Chamberlain said making the transition from freestyle back to folkstyle has not been too difficult, mostly because of his style.
"Wrestling is wrestling," said Chamberlain. "I wrestle a lot on my feet anyway. So the transition from folkstyle to freestyle isn't as difficult for me. Early on in the season I have been working a lot on the mat and I'm still kind of improving there. It's a little bit different, but I'm doing OK."
Chamberlain suffered a loss on Nov. 24 to Oregon State's Scott Sakaguchi, a wrestler he went 5-0 against during the 2010-11 season, which caused his ranking to drop.
"It just kind of refocused me a little bit," Chamberlain said of the loss. "For a couple days I was really ticked off about it. It's early in the year still. It's a good match not to lose. But to take a loss, it's better to do it early just so that you can change some things. I'm in the process of changing a few things."
Dake, a three-time NCAA champion who is looking to make history as the first wrestler ever to win four NCAA championships in four different weight classes, earned a 6-0 shutout victory over North Dakota State's Steven Monk in the championship match at 165 pounds.
"His coaches came up with a good game plan," said Dake. "All he wanted to do was try to ride side headlock. I got two takedowns. I got an escape. I got riding some riding time. I dominated all positions. That was an all right win. The first two-day tournament is a little tough."
Dake was dominant in his matches leading up to the finals, picking up two pins and two major decision victories.
"I'm trying to be more dominant this year," said Dake, who was fourth in Las Vegas as freshman, did not compete in the event as a sophomore, and won a title last year. "I'm really focusing on scoring points and then letting the pins come, instead of trying to force the pins."
Cornell finished third in the team standings behind Ohio State and Missouri. Six Big Red wrestlers placed, led by champion Dake and runner-up Garrett.
"We're real young," said Dake. "We have five freshmen starting for us right now, which is pretty impressive. They're just getting better each day. Each time they step on the mat they're getting better. By March I think they're going to be ready for the big show and people are going to be afraid of Cornell."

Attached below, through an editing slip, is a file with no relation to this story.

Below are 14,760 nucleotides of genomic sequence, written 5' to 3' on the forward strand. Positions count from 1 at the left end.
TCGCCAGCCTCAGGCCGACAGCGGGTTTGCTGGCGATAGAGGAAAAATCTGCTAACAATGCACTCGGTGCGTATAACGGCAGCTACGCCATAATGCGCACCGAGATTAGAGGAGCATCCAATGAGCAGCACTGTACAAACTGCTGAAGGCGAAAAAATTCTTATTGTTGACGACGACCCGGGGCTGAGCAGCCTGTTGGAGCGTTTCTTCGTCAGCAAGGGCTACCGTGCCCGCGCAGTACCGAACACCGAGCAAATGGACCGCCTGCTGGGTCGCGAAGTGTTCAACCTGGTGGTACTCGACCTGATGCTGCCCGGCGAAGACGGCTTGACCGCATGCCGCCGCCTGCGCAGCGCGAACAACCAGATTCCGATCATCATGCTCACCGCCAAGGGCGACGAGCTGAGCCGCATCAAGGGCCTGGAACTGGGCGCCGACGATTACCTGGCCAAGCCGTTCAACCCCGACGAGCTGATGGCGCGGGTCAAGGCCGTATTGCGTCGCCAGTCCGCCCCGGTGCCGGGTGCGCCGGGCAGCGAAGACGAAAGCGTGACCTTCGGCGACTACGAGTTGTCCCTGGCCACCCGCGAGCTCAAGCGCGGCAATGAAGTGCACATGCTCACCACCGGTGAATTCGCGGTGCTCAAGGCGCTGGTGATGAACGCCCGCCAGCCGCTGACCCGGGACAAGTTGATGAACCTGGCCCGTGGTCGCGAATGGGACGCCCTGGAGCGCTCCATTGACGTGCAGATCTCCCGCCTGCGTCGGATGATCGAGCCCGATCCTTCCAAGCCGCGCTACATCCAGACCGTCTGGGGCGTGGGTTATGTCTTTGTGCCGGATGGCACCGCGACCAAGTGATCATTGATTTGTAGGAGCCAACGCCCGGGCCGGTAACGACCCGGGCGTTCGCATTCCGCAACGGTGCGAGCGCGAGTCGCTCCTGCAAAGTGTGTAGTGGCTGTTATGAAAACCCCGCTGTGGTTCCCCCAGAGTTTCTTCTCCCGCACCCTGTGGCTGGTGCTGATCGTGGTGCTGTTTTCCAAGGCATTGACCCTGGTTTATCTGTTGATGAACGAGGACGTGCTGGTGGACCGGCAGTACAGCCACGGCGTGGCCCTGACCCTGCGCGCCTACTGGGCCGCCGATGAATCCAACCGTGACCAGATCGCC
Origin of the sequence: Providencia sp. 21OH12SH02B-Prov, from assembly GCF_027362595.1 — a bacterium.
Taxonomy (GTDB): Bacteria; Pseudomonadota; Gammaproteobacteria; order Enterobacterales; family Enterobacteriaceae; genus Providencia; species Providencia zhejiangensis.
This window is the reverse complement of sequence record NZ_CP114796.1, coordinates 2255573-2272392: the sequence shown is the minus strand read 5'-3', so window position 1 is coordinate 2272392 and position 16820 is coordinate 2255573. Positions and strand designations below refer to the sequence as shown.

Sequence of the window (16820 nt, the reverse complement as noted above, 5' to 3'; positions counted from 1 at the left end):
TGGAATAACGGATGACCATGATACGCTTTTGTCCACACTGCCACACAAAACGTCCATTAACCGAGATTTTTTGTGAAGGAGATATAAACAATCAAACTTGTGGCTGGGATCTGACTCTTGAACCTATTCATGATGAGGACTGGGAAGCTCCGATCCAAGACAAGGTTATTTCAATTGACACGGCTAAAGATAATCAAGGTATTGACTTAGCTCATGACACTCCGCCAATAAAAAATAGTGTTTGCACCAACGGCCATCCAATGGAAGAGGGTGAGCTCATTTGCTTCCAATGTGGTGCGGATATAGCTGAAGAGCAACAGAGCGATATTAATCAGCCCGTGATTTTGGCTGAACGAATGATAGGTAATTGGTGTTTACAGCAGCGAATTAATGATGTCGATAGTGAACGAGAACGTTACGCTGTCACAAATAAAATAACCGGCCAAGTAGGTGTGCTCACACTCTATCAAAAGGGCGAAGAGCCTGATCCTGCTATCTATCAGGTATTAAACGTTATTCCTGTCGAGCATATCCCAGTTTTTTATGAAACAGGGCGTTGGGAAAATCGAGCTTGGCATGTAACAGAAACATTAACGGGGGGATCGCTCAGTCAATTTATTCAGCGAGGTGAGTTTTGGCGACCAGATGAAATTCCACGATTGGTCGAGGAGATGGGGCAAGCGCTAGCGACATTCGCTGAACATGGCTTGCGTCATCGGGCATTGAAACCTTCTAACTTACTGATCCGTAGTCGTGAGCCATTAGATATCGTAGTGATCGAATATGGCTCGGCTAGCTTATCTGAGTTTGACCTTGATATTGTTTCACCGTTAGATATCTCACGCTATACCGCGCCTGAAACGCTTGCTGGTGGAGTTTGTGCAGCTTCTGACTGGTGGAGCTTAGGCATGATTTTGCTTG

Oregon State finished fourth and had one champion, R.J. Pena (157). Pena's finals victory came over Virginia's Jedd Moore, 9-7.
Nebraska had a pair of champions in Robert Kokesh (174) and Josh Ihnen (184), which helped the Cornhuskers to a fifth-place finish. Kokesh won by medical forfeit over Michigan's Dan Yates at 174 pounds. Ihnen pinned Missouri's Mike Larson in the first period of their 184-pound finals match.
Kent State's Dustin Kilgore, an NCAA champion in 2011, was pushed in the finals at 197 pounds, but prevailed for a 5-4 victory over Wyoming's Alfonso Hernandez.
Team Standings (Top 10):
1. Ohio State 124.5
2. Missouri 123.5
3. Cornell 104.5
4. Oregon State 98.5
5. Nebraska 89.5
6. Boise State 76
7. Virginia 64.5
8. Northern Iowa 62.5
9. Wyoming 58
10. Navy 56
125: No. 4 Alan Waters (Missouri) dec. No. 10 Nahshon Garrett (Cornell), 6-4
133: No. 1 Logan Stieber (Ohio State) maj. dec. No. 8 Nathan McCormick (Missouri), 12-1
141: No. 2 Hunter Stieber (Ohio State) dec. No. 4 Michael Mangrum (Oregon State), 9-6
149: No. 5 Jason Chamberlain (Boise State) dec. No. 10 Cole VonOhlen (Air Force), 7-3
157: No. 18 R.J. Pena (Oregon State) dec. Jedd Moore (Virginia), 9-7
165: No. 1 Kyle Dake (Cornell) dec. No. 8 Steven Monk (North Dakota State), 6-0
174: No. 8 Robert Kokesh (Nebraska) won by medical forfeit over No. 13 Dan Yates (Michigan)
184: No. 6 Josh Ihnen (Nebraska) pinned No. 9 Mike Larson (Missouri), 2:14
197: No. 1 Dustin Kilgore (Kent State) dec. No. 4 Alfonso Hernandez (Wyoming), 5-4
285: No. 2 Dom Bradley (Missouri) dec. No. 6 Chad Hanke (Oregon State), 3-2